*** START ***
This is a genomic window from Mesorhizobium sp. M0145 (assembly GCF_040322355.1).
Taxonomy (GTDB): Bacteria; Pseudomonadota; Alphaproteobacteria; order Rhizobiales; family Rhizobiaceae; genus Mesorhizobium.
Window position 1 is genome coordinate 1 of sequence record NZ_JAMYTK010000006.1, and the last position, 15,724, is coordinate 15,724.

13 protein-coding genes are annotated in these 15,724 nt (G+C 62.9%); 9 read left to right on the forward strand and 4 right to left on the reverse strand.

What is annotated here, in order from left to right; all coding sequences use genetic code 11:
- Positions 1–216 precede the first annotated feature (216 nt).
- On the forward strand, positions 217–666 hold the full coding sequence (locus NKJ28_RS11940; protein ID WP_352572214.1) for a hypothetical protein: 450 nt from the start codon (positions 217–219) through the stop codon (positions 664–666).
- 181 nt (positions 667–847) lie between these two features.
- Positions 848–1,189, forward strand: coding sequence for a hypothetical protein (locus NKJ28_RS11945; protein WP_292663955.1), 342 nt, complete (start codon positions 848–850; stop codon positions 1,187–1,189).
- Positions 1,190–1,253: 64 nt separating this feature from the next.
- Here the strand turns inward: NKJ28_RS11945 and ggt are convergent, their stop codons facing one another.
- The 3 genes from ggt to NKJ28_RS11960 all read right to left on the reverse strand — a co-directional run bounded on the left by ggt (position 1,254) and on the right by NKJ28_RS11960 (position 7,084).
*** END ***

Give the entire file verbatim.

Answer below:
This is a genomic window from Mesorhizobium sp. M0145 (assembly GCF_040322355.1).
Taxonomy (GTDB): Bacteria; Pseudomonadota; Alphaproteobacteria; order Rhizobiales; family Rhizobiaceae; genus Mesorhizobium.
Window position 1 is genome coordinate 1 of sequence record NZ_JAMYTK010000006.1, and the last position, 15,724, is coordinate 15,724.

13 protein-coding genes are annotated in these 15,724 nt (G+C 62.9%); 9 read left to right on the forward strand and 4 right to left on the reverse strand.

What is annotated here, in order from left to right; all coding sequences use genetic code 11:
- Positions 1–216 precede the first annotated feature (216 nt).
- On the forward strand, positions 217–666 hold the full coding sequence (locus NKJ28_RS11940; protein ID WP_352572214.1) for a hypothetical protein: 450 nt from the start codon (positions 217–219) through the stop codon (positions 664–666).
- 181 nt (positions 667–847) lie between these two features.
- Positions 848–1,189, forward strand: coding sequence for a hypothetical protein (locus NKJ28_RS11945; protein WP_292663955.1), 342 nt, complete (start codon positions 848–850; stop codon positions 1,187–1,189).
- Positions 1,190–1,253: 64 nt separating this feature from the next.
- Here the strand turns inward: NKJ28_RS11945 and ggt are convergent, their stop codons facing one another.
- The 3 genes from ggt to NKJ28_RS11960 all read right to left on the reverse strand — a co-directional run bounded on the left by ggt (position 1,254) and on the right by NKJ28_RS11960 (position 7,084).